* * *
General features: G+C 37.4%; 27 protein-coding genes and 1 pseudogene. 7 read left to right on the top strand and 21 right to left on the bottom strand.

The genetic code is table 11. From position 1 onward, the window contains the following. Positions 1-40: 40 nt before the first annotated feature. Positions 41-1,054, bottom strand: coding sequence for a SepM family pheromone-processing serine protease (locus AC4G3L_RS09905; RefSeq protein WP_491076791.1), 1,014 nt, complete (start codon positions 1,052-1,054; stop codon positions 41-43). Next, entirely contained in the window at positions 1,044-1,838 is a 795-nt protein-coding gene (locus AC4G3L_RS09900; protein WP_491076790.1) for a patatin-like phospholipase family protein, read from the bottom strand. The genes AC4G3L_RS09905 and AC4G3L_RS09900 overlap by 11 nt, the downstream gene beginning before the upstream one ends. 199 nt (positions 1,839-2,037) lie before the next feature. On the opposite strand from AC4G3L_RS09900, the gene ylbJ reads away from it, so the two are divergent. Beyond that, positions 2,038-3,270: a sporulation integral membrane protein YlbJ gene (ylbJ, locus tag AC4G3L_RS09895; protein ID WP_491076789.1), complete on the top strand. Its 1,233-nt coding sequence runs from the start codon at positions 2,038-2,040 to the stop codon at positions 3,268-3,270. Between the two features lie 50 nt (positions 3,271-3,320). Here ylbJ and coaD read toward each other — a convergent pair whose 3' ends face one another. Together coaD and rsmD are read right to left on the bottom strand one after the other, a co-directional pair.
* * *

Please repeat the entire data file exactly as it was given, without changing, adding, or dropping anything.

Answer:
General features: G+C 37.4%; 27 protein-coding genes and 1 pseudogene. 7 read left to right on the top strand and 21 right to left on the bottom strand.

The genetic code is table 11. From position 1 onward, the window contains the following. Positions 1-40: 40 nt before the first annotated feature. Positions 41-1,054, bottom strand: coding sequence for a SepM family pheromone-processing serine protease (locus AC4G3L_RS09905; RefSeq protein WP_491076791.1), 1,014 nt, complete (start codon positions 1,052-1,054; stop codon positions 41-43). Next, entirely contained in the window at positions 1,044-1,838 is a 795-nt protein-coding gene (locus AC4G3L_RS09900; protein WP_491076790.1) for a patatin-like phospholipase family protein, read from the bottom strand. The genes AC4G3L_RS09905 and AC4G3L_RS09900 overlap by 11 nt, the downstream gene beginning before the upstream one ends. 199 nt (positions 1,839-2,037) lie before the next feature. On the opposite strand from AC4G3L_RS09900, the gene ylbJ reads away from it, so the two are divergent. Beyond that, positions 2,038-3,270: a sporulation integral membrane protein YlbJ gene (ylbJ, locus tag AC4G3L_RS09895; protein ID WP_491076789.1), complete on the top strand. Its 1,233-nt coding sequence runs from the start codon at positions 2,038-2,040 to the stop codon at positions 3,268-3,270. Between the two features lie 50 nt (positions 3,271-3,320). Here ylbJ and coaD read toward each other — a convergent pair whose 3' ends face one another. Together coaD and rsmD are read right to left on the bottom strand one after the other, a co-directional pair.